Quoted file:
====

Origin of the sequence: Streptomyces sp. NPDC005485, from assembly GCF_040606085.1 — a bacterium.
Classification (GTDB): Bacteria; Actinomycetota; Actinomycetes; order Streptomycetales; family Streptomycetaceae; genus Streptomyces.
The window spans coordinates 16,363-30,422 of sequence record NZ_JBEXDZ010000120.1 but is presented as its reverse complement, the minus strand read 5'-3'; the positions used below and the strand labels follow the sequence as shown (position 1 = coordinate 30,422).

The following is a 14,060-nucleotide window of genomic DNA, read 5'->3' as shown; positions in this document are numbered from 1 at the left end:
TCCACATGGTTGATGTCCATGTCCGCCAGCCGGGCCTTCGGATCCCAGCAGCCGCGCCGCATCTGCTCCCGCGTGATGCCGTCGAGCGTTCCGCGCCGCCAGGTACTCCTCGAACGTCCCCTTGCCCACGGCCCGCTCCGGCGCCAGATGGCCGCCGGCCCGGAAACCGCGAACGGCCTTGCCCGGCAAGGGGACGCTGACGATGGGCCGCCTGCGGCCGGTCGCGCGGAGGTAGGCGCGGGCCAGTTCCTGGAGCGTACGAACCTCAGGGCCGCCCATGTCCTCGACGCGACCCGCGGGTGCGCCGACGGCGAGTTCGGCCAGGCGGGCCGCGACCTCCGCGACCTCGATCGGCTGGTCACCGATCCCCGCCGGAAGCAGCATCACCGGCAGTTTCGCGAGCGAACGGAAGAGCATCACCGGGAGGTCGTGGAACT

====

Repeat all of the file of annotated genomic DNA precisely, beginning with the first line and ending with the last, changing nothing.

Origin of the sequence: Streptomyces sp. NPDC005485, from assembly GCF_040606085.1 — a bacterium.
Classification (GTDB): Bacteria; Actinomycetota; Actinomycetes; order Streptomycetales; family Streptomycetaceae; genus Streptomyces.
The window spans coordinates 16,363-30,422 of sequence record NZ_JBEXDZ010000120.1 but is presented as its reverse complement, the minus strand read 5'-3'; the positions used below and the strand labels follow the sequence as shown (position 1 = coordinate 30,422).

The following is a 14,060-nucleotide window of genomic DNA, read 5'->3' as shown; positions in this document are numbered from 1 at the left end:
TCCACATGGTTGATGTCCATGTCCGCCAGCCGGGCCTTCGGATCCCAGCAGCCGCGCCGCATCTGCTCCCGCGTGATGCCGTCGAGCGTTCCGCGCCGCCAGGTACTCCTCGAACGTCCCCTTGCCCACGGCCCGCTCCGGCGCCAGATGGCCGCCGGCCCGGAAACCGCGAACGGCCTTGCCCGGCAAGGGGACGCTGACGATGGGCCGCCTGCGGCCGGTCGCGCGGAGGTAGGCGCGGGCCAGTTCCTGGAGCGTACGAACCTCAGGGCCGCCCATGTCCTCGACGCGACCCGCGGGTGCGCCGACGGCGAGTTCGGCCAGGCGGGCCGCGACCTCCGCGACCTCGATCGGCTGGTCACCGATCCCCGCCGGAAGCAGCATCACCGGCAGTTTCGCGAGCGAACGGAAGAGCATCACCGGGAGGTCGTGGAACT